Throughout February, we’re getting people from all over Northern Ireland to contribute personal pieces in the run up to the election on March 2nd. 28 days in February for 28 different voices.

There are still a few spots left to fill so get in touch!

 Phil Hill

“Be advised my passport’s green.
No glass of ours was ever raised
To toast the Queen.”

Untitled, Seamus Heaney

The words of Ireland’s greatest poet accentuate the importance of identity in Northern Ireland.  In contrast to Heaney, my passport most definitely is not green and I regularly toast the Queen. Born in Ballybeen (sprawling, loyalist, working-class estate on the outskirts of East Belfast) I was brought up unquestionably British. I consider the union flag to be my flag and I even enjoy the bonefires on the 11th of July (with obligatory Sinn Féin election posters atop) and the triumphant thunder of bass drums on the 12th.  An impeccable unionist, you would think? Except, I have never actually voted for a unionist party and I certainly won’t be at the forthcoming assembly election.

The policies espoused by the DUP (who for the purposes of this piece, given the paucity of options, we will consider “unionism”) are largely anathema to me, except for the principle of unionism itself.  Whether it is criminalisation of abortion, persecution of homosexuals, the neurotic vilification of any kind of Irish culture or identity, or the outrageous support of Brexit, I essentially do not identify with unionism today.

Two broad trends within unionism have left me particularly aghast. Firstly; conservative social policies.  I’ve lived in London for over a year now. This has opened my eyes to just how far removed from British values unionism has become. The idea that we should criminalise a woman for making a health choice, or ban the recognition of love between two men is something that is more in step with rural Pakistan than a constituent part of the United Kingdom. It’s beyond my political wisdom to understand how advocating policies repudiated by the rest of the United Kingdom (and indeed the Republic of Ireland) enhances the Union. Until a unionist party has policies which aim to bring Northern Ireland society into the 21st century mainstream, they won’t be getting my vote.

The second trend is the repudiation of all things Irish. This anti-Irish, not-an-inch stance seems to offer an identity for unionism, much more than any of the heroic forefathers and events that happened in bygone years. To see the former First Minister, Arlene Foster, insist (stony-faced) that she does not have any Irish identity leaves me dumbfounded. It encapsulates the myopic view of history and culture pervading unionism today. How a woman born just a couple of miles from the Irish border, whose father served in the RUC (symbol of harp and crown) and who is the first minister of a country which contains the name “Ireland” can have not a trace of Irish in her identity is symbolic of a pig-headed approach towards the complex realities and interwoven histories of Northern Ireland. It also shows a disdain towards a large section of the population which identifies as “Irish,” something made all the more apparent at the DUP campaign launch yesterday.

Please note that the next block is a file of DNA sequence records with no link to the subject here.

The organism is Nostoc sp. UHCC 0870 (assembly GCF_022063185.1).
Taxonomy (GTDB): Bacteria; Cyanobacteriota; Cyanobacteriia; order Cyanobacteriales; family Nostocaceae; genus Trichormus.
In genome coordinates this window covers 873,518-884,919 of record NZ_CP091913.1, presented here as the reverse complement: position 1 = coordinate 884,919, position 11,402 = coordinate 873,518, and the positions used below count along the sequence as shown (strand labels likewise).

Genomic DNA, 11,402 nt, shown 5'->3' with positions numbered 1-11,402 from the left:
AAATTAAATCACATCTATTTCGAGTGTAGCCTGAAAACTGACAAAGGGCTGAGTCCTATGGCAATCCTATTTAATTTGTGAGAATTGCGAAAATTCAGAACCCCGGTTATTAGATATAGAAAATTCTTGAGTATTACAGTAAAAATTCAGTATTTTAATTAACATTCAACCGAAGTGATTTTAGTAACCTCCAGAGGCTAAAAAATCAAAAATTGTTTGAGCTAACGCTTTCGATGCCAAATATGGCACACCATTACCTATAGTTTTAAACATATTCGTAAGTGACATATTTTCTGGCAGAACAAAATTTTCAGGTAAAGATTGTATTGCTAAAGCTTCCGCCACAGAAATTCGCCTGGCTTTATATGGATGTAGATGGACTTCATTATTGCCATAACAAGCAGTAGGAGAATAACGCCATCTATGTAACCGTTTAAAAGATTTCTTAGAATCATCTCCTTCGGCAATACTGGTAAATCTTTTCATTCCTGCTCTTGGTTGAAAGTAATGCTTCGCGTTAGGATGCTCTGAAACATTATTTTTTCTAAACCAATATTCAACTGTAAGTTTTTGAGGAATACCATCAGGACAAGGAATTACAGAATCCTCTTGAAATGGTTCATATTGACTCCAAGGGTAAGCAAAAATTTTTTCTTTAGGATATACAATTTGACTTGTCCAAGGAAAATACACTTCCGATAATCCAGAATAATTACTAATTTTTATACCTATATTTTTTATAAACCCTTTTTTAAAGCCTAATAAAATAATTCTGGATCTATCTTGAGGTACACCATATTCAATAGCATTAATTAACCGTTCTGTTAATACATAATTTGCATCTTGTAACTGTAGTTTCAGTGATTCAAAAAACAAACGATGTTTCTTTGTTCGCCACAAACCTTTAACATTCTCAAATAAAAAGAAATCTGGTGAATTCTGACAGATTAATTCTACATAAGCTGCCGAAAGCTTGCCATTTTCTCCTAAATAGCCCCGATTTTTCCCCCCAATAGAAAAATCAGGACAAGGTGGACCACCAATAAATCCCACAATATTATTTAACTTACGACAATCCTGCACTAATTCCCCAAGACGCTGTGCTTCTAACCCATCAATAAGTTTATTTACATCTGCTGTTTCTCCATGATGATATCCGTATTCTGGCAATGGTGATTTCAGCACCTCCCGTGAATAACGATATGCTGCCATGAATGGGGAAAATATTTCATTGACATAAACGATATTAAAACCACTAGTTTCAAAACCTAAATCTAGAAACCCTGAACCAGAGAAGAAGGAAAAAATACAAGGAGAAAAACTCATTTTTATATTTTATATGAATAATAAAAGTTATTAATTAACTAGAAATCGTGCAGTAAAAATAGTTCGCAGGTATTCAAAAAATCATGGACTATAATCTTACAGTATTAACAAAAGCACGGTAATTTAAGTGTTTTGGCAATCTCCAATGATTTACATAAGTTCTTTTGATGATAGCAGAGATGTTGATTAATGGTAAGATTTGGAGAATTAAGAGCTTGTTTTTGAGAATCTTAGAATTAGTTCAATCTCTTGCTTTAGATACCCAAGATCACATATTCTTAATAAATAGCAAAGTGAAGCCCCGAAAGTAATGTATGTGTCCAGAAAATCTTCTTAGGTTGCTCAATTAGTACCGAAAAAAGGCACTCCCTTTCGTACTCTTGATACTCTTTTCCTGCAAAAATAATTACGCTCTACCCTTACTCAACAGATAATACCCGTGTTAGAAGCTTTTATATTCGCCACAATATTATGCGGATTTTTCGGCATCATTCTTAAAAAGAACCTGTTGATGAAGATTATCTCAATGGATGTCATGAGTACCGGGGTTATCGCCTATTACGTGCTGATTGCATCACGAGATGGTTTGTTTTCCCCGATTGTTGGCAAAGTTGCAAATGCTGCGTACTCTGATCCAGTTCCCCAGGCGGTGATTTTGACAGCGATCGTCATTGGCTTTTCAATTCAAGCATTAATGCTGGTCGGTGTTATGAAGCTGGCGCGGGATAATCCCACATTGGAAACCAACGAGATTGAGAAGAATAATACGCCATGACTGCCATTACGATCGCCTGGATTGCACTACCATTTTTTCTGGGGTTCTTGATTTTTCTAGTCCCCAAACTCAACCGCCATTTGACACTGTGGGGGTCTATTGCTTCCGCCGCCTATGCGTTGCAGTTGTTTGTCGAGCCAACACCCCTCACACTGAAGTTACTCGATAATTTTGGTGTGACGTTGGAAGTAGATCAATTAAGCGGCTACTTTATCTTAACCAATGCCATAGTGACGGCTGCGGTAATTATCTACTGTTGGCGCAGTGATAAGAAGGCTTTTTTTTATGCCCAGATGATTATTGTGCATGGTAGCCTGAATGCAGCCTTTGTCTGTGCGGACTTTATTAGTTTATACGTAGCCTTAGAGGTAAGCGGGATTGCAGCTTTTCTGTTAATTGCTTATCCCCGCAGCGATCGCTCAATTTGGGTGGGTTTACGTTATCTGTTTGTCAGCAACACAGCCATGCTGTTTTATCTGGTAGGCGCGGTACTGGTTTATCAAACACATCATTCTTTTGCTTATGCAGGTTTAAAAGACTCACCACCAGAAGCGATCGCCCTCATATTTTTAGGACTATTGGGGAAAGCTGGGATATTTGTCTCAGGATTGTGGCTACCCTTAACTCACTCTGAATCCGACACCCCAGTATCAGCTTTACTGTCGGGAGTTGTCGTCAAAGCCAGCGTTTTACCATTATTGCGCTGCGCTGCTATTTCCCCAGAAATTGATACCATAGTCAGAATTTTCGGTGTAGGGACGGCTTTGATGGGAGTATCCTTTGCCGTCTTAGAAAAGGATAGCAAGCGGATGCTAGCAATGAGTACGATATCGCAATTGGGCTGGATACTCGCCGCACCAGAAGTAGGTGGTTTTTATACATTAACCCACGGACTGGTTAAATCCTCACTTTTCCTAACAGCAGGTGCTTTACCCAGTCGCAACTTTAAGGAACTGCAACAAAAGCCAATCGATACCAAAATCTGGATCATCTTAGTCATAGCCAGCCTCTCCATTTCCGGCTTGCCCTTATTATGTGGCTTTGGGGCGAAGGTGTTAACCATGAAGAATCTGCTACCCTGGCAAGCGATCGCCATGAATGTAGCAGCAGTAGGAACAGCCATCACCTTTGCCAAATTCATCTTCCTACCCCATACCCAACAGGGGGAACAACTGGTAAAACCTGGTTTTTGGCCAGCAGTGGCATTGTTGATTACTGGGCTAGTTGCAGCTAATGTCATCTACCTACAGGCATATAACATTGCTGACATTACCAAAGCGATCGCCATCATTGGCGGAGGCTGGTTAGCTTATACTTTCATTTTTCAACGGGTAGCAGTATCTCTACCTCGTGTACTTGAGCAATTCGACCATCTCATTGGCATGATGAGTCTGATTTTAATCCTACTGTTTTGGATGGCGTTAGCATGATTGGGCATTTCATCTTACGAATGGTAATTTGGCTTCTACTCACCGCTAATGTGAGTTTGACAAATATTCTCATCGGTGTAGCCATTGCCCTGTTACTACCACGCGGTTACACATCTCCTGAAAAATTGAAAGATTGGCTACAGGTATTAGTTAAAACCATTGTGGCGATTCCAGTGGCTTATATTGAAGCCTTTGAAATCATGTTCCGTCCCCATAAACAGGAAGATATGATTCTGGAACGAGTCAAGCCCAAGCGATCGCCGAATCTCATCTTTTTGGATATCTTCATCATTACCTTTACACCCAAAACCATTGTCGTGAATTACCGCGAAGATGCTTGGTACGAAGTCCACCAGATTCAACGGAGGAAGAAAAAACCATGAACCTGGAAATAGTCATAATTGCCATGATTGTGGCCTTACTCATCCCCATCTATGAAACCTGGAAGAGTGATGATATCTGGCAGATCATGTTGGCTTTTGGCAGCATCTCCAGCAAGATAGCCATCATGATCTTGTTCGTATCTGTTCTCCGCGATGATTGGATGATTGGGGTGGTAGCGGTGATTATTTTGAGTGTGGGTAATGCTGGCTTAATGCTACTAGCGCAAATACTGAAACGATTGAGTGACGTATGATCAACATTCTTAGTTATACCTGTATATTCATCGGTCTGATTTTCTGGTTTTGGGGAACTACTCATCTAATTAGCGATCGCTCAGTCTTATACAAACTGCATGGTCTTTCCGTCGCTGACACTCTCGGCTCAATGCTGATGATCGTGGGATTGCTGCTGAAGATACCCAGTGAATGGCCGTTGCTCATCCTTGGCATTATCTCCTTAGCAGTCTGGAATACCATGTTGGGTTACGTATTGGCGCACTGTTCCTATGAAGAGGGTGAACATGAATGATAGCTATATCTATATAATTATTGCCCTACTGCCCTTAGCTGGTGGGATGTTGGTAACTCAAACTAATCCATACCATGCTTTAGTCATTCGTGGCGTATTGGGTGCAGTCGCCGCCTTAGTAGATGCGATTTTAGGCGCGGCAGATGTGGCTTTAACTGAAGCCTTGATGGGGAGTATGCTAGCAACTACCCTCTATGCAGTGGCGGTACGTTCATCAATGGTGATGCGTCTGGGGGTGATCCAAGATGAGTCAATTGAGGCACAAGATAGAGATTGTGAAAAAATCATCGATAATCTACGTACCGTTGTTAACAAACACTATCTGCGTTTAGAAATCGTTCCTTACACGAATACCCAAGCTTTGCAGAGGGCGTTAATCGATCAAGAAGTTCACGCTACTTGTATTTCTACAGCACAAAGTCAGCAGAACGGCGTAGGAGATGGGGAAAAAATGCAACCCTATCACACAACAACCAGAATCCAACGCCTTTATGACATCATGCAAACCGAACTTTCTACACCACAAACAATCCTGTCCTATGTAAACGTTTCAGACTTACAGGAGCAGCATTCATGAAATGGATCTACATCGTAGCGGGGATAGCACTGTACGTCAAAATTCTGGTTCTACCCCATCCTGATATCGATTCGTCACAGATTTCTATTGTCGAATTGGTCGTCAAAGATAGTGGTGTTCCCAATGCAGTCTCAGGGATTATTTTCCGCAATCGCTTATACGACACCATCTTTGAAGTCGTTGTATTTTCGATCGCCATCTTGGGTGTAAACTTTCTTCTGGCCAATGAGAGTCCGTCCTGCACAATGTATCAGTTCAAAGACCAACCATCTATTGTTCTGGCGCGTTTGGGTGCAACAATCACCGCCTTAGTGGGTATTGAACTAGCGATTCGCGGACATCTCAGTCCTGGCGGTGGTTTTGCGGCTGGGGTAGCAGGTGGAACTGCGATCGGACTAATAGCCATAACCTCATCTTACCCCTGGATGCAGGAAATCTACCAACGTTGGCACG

Don’t let any of my grievances above lead you to believe I’m not a unionist. I absolutely am, and can see no possible scenario, even accounting for Brexit, in which Northern Ireland would be better off outside of the Union. I’m also no soft touch. I support the political arrangements established under the Good Friday Agreement, but recognise it’s a messy compromise needed to end the bloodshed. The sight of certain Sinn Féin characters still makes my skin crawl when thinking of their heinous past. I am simply incensed that the ancient animosities and suspicions are still carried by unionism today and form the basis of all policy.  It seems that anything outside of traditional Protestantism is a threat to the constitutional integrity of Northern Ireland. Yet, how mistaken? This reliance on an ever dwindling section of the population at the expense of other, ever growing minorities, only makes Northern Ireland’s constitutional position more precarious. Lord Carson urged the Ulster Unionist leaders on the formation of the state to “look after the minority”. They chose not to and the following years, during which we disgraced ourselves in sectarian bloodshed, are well recorded in the history books.  

I vote Alliance. I would dearly love to vote for a party that was openly unionist, but unfortunately the option simply doesn’t exist. No doubt there are sensible individuals in the Ulster Unionist Party (and possibly even the DUP) who I could lend my vote to. However, they are rare voices of reason. Unionism should be outward looking, confident and embrace everyone, no matter their race or sexual orientation. The failure to adapt and move on from the insular attitudes of the 1920s could ultimately lead to unionism’s extinction.

To explain the mentality of unionism John Hume, former SDLP leader, suggested it is important to think of unionism, not as a majority, but a minority. A minority on the island of Ireland, as a whole, and indeed in large parts of Northern Ireland. Hopefully the DUP will heed Lord Carson’s advice and begin treating all minorities better. For the betterment of unionism.

Phil Hill is a trainee solicitor with an international law firm. He is originally from Ballybeen but now lives in London.
Follow him on Twitter.

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Photo credit: Newsletter – Kelvin Boyes / Press Eye.



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